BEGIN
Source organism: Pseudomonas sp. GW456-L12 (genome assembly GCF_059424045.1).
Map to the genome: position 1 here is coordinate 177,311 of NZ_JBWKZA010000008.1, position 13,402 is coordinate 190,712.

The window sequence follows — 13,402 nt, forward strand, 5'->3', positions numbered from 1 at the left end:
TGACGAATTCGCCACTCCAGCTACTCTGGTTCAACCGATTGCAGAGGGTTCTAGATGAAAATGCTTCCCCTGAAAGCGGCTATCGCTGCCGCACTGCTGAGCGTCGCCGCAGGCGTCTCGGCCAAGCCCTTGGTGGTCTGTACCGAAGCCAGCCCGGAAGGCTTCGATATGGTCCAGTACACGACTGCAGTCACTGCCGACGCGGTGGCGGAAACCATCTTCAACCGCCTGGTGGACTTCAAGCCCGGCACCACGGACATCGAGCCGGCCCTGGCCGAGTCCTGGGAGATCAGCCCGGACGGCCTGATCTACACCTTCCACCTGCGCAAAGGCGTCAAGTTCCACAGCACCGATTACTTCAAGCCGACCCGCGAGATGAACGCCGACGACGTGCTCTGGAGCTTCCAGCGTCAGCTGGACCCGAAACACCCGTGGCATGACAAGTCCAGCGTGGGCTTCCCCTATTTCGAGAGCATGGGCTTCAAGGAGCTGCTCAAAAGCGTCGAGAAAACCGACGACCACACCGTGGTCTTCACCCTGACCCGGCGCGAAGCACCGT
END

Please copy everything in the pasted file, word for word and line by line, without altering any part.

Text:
Source organism: Pseudomonas sp. GW456-L12 (genome assembly GCF_059424045.1).
Map to the genome: position 1 here is coordinate 177,311 of NZ_JBWKZA010000008.1, position 13,402 is coordinate 190,712.

The window sequence follows — 13,402 nt, forward strand, 5'->3', positions numbered from 1 at the left end:
TGACGAATTCGCCACTCCAGCTACTCTGGTTCAACCGATTGCAGAGGGTTCTAGATGAAAATGCTTCCCCTGAAAGCGGCTATCGCTGCCGCACTGCTGAGCGTCGCCGCAGGCGTCTCGGCCAAGCCCTTGGTGGTCTGTACCGAAGCCAGCCCGGAAGGCTTCGATATGGTCCAGTACACGACTGCAGTCACTGCCGACGCGGTGGCGGAAACCATCTTCAACCGCCTGGTGGACTTCAAGCCCGGCACCACGGACATCGAGCCGGCCCTGGCCGAGTCCTGGGAGATCAGCCCGGACGGCCTGATCTACACCTTCCACCTGCGCAAAGGCGTCAAGTTCCACAGCACCGATTACTTCAAGCCGACCCGCGAGATGAACGCCGACGACGTGCTCTGGAGCTTCCAGCGTCAGCTGGACCCGAAACACCCGTGGCATGACAAGTCCAGCGTGGGCTTCCCCTATTTCGAGAGCATGGGCTTCAAGGAGCTGCTCAAAAGCGTCGAGAAAACCGACGACCACACCGTGGTCTTCACCCTGACCCGGCGCGAAGCACCGT